Recognizing this problem, the United States Army has developed a restraining harness for the gunner to prevent ejection; however, the gunner is expected to pull himself back into the vehicle during rollover, a difficult maneuver to perform in the presence of the centrifugal force. Accordingly, in view of the drawbacks and limitations of the conventional solutions there remains a need for a mechanism that protects the exposed gunner during ground vehicle rollovers. The mechanism should provide stability to the gunner's position during operations over rough terrain and high-speed maneuvers as well as prevent ejection and aid in retraction during rollovers.

SUMMARY

In view of the foregoing, an embodiment herein provides a gunner rollover protection system for a ground vehicle comprising a vehicle frame; a harness capable of being worn by a user; an elastic runner connected to the harness; a ball-in-socket joint connected to the elastic runner; a retraction device operatively connected to the ball-in-socket joint, wherein the retraction device comprises springs operatively connected to the vehicle frame, wherein the springs are held in tension by a clamp; a spring clamp release mechanism connected to the retraction device and adapted to release the clamp; a shock absorbing inflatable cushion connected to the harness; an inflator adapted to inflate the shock absorbing inflatable cushion; an attitude sensor operatively connected to the inflator and adapted to sense the attitude of the vehicle; and a retraction controller connected to each of the spring clamp release mechanism and the inflator, wherein the retraction controller is adapted to track the attitude of the vehicle using the attitude sensor and activate the spring clamp release mechanism and the inflator.

Preferably, in the retraction controller, retraction is activated via short-range radio transmission from a transponder with input from the retraction controller to a receiver with output to the inflator. Moreover, the retraction controller comprises a microcomputer comprising a central processing unit (CPU); a read only memory (ROM) connected to the CPU, wherein the ROM comprises a computer program of instructions functioning as an operating system executable by the CPU; a random access memory (RAM) cache connected to the CPU, wherein the RAM is adapted to store an attitude tracking history; an analog-to-digital converter (ADC) connected to the CPU, wherein the ADC is adapted to digitize the output of the attitude sensor, an output of the spring clamp release mechanism, and an output of the inflator.

Furthermore, the ADC may comprise a control line input from the CPU, an analog line input from the attitude sensor, and a digital line output to the CPU; the ROM may comprise a control line input from the CPU, and a digital line output to the CPU, wherein the CPU is adapted to read program instructions from the computer program; the RAM may comprise a control line input from the CPU, and a digital line output to the CPU, wherein the CPU is adapted to read and write digital data for random address storage; and the CPU may comprise control line outputs to the spring clamp release mechanism and the inflator. Additionally, the computer program of instructions is adapted to perform a method of operating the retraction controller, wherein the method comprises receiving an attitude of the vehicle; updating an attitude history of the vehicle; computing a rollover likelihood of the vehicle and a roll rate of the vehicle; and determining whether the vehicle is in a state of rollover. Furthermore, when the vehicle is in the state of rollover, the method may further comprise activating control signals to the spring clamp release mechanism and the inflator. Also, the attitude sensor may comprise a gyroscopic sensor.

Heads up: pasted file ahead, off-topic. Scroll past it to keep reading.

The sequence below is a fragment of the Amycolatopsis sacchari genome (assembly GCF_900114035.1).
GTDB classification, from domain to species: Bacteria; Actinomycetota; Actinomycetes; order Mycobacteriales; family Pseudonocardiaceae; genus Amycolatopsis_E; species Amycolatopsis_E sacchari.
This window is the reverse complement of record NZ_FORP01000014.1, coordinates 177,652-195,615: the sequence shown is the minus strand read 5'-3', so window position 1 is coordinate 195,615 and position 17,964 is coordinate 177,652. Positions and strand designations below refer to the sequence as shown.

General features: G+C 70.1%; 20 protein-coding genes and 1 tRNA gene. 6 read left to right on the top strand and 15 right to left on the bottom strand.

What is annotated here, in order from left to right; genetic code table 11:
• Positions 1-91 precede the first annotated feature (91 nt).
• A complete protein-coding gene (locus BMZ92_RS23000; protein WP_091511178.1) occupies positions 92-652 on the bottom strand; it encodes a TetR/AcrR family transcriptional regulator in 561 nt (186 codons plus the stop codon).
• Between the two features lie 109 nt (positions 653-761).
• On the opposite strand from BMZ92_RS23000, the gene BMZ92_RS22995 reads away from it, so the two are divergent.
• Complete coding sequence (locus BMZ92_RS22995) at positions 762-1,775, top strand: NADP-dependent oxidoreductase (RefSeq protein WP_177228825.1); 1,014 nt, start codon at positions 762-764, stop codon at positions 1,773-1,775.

These and other aspects of the embodiments herein will be better appreciated and understood when considered in conjunction with the following description and the accompanying drawings. It should be understood, however, that the following descriptions, while indicating preferred embodiments and numerous specific details thereof, are given by way of illustration and not of limitation. Many changes and modifications may be made within the scope of the embodiments herein without departing from the spirit thereof, and the embodiments herein include all such modifications.

BRIEF DESCRIPTION OF THE DRAWINGS

The embodiments herein will be better understood from the following detailed description with reference to the drawings, in which: